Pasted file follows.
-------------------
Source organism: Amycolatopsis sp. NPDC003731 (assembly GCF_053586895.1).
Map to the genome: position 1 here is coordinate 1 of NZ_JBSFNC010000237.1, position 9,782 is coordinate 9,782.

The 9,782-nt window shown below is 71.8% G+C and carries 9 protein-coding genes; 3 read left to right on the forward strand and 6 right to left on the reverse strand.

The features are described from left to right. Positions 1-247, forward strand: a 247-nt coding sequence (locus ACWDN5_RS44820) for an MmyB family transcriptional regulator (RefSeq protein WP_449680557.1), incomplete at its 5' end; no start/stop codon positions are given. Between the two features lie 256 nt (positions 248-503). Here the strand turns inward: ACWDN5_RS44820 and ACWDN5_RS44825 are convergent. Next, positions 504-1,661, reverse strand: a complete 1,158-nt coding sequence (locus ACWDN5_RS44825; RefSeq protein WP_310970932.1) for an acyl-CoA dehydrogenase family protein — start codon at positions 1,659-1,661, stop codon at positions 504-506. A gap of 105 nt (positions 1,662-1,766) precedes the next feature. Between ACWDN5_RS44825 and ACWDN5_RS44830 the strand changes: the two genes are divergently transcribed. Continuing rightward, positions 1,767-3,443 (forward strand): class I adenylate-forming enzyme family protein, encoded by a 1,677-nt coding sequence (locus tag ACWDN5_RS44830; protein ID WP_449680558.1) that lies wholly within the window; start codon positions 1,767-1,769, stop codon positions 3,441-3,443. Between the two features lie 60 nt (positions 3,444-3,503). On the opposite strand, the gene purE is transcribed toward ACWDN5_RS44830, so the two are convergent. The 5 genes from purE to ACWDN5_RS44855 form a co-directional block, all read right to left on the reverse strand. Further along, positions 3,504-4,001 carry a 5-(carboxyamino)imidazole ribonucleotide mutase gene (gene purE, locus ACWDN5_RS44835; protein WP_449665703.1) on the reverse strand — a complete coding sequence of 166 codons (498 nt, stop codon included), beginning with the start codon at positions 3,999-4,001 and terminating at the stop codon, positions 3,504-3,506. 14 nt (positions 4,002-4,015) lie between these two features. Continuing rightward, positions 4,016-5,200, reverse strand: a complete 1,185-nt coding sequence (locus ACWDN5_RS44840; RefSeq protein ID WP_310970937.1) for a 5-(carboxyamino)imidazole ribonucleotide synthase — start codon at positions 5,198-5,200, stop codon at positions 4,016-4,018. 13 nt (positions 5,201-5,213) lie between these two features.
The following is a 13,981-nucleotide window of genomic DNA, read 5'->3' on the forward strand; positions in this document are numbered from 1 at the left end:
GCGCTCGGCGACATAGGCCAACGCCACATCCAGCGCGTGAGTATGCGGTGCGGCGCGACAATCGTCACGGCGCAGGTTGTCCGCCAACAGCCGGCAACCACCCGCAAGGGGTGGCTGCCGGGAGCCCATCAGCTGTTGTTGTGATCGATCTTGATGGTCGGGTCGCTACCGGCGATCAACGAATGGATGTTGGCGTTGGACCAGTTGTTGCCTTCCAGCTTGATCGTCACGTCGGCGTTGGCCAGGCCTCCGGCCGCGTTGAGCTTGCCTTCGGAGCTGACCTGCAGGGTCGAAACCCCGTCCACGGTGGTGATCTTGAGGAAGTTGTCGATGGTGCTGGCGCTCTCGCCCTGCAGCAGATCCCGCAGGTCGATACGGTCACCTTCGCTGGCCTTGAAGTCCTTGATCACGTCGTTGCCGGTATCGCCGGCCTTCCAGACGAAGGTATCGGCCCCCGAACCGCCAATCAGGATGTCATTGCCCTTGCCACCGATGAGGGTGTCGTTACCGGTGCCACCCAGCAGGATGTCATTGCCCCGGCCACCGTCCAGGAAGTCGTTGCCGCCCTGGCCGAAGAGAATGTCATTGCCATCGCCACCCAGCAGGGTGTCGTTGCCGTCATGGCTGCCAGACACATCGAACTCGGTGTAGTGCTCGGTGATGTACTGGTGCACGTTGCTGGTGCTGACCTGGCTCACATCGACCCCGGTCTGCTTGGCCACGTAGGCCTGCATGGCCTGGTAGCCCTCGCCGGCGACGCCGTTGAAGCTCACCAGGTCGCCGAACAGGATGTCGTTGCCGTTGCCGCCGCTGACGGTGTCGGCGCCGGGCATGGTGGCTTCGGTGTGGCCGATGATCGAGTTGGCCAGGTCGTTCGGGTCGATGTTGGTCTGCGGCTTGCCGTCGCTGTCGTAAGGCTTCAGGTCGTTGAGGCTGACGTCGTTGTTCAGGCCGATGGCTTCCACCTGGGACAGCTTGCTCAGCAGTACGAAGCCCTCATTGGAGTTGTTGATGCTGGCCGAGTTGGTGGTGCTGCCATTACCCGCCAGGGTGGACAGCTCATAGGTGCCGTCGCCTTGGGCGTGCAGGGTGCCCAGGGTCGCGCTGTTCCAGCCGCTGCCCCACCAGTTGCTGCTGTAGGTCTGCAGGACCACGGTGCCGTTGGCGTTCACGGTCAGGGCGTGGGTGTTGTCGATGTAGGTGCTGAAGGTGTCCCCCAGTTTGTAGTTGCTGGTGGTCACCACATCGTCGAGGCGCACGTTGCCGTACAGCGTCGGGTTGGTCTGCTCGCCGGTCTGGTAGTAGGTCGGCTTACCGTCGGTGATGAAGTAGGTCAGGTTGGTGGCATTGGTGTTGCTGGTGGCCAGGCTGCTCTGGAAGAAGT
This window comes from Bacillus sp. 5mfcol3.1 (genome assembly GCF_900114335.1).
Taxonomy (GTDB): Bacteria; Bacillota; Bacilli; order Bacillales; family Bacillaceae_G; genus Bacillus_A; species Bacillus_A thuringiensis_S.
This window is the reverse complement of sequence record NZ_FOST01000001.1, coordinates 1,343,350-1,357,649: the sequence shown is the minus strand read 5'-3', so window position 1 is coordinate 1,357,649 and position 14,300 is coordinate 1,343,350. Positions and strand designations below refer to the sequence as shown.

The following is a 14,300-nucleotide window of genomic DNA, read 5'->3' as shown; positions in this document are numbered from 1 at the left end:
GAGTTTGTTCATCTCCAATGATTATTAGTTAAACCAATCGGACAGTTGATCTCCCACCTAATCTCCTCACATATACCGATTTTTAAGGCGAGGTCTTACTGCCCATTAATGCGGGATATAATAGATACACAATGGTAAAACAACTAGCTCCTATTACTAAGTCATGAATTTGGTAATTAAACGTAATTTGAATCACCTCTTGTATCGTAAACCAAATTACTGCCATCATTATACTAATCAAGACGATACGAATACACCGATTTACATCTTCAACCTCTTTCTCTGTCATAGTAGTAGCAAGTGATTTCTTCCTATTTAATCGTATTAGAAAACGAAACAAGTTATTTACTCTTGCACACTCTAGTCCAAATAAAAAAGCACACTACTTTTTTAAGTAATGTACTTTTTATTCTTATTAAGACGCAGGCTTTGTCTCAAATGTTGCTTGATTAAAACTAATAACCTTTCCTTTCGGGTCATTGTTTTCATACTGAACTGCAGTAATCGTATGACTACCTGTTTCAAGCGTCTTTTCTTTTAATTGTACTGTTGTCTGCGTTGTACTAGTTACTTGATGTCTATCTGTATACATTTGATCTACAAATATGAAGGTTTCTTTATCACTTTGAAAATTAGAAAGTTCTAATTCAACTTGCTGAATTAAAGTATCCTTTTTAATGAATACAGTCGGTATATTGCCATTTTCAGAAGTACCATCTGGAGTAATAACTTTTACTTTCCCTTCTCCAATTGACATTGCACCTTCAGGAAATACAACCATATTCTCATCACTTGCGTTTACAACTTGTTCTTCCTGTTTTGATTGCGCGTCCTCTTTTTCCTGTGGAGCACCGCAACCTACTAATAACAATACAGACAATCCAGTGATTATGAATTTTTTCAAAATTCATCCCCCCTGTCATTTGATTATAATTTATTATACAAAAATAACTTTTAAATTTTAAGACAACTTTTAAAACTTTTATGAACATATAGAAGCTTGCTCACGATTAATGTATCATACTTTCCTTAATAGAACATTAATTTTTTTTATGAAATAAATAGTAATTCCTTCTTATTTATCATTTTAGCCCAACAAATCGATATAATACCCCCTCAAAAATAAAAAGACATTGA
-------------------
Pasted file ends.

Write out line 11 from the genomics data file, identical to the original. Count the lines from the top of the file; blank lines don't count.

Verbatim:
GAGTTTGTTCATCTCCAATGATTATTAGTTAAACCAATCGGACAGTTGATCTCCCACCTAATCTCCTCACATATACCGATTTTTAAGGCGAGGTCTTACTGCCCATTAATGCGGGATATAATAGATACACAATGGTAAAACAACTAGCTCCTATTACTAAGTCATGAATTTGGTAATTAAACGTAATTTGAATCACCTCTTGTATCGTAAACCAAATTACTGCCATCATTATACTAATCAAGACGATACGAATACACCGATTTACATCTTCAACCTCTTTCTCTGTCATAGTAGTAGCAAGTGATTTCTTCCTATTTAATCGTATTAGAAAACGAAACAAGTTATTTACTCTTGCACACTCTAGTCCAAATAAAAAAGCACACTACTTTTTTAAGTAATGTACTTTTTATTCTTATTAAGACGCAGGCTTTGTCTCAAATGTTGCTTGATTAAAACTAATAACCTTTCCTTTCGGGTCATTGTTTTCATACTGAACTGCAGTAATCGTATGACTACCTGTTTCAAGCGTCTTTTCTTTTAATTGTACTGTTGTCTGCGTTGTACTAGTTACTTGATGTCTATCTGTATACATTTGATCTACAAATATGAAGGTTTCTTTATCACTTTGAAAATTAGAAAGTTCTAATTCAACTTGCTGAATTAAAGTATCCTTTTTAATGAATACAGTCGGTATATTGCCATTTTCAGAAGTACCATCTGGAGTAATAACTTTTACTTTCCCTTCTCCAATTGACATTGCACCTTCAGGAAATACAACCATATTCTCATCACTTGCGTTTACAACTTGTTCTTCCTGTTTTGATTGCGCGTCCTCTTTTTCCTGTGGAGCACCGCAACCTACTAATAACAATACAGACAATCCAGTGATTATGAATTTTTTCAAAATTCATCCCCCCTGTCATTTGATTATAATTTATTATACAAAAATAACTTTTAAATTTTAAGACAACTTTTAAAACTTTTATGAACATATAGAAGCTTGCTCACGATTAATGTATCATACTTTCCTTAATAGAACATTAATTTTTTTTATGAAATAAATAGTAATTCCTTCTTATTTATCATTTTAGCCCAACAAATCGATATAATACCCCCTCAAAAATAAAAAGACATTGA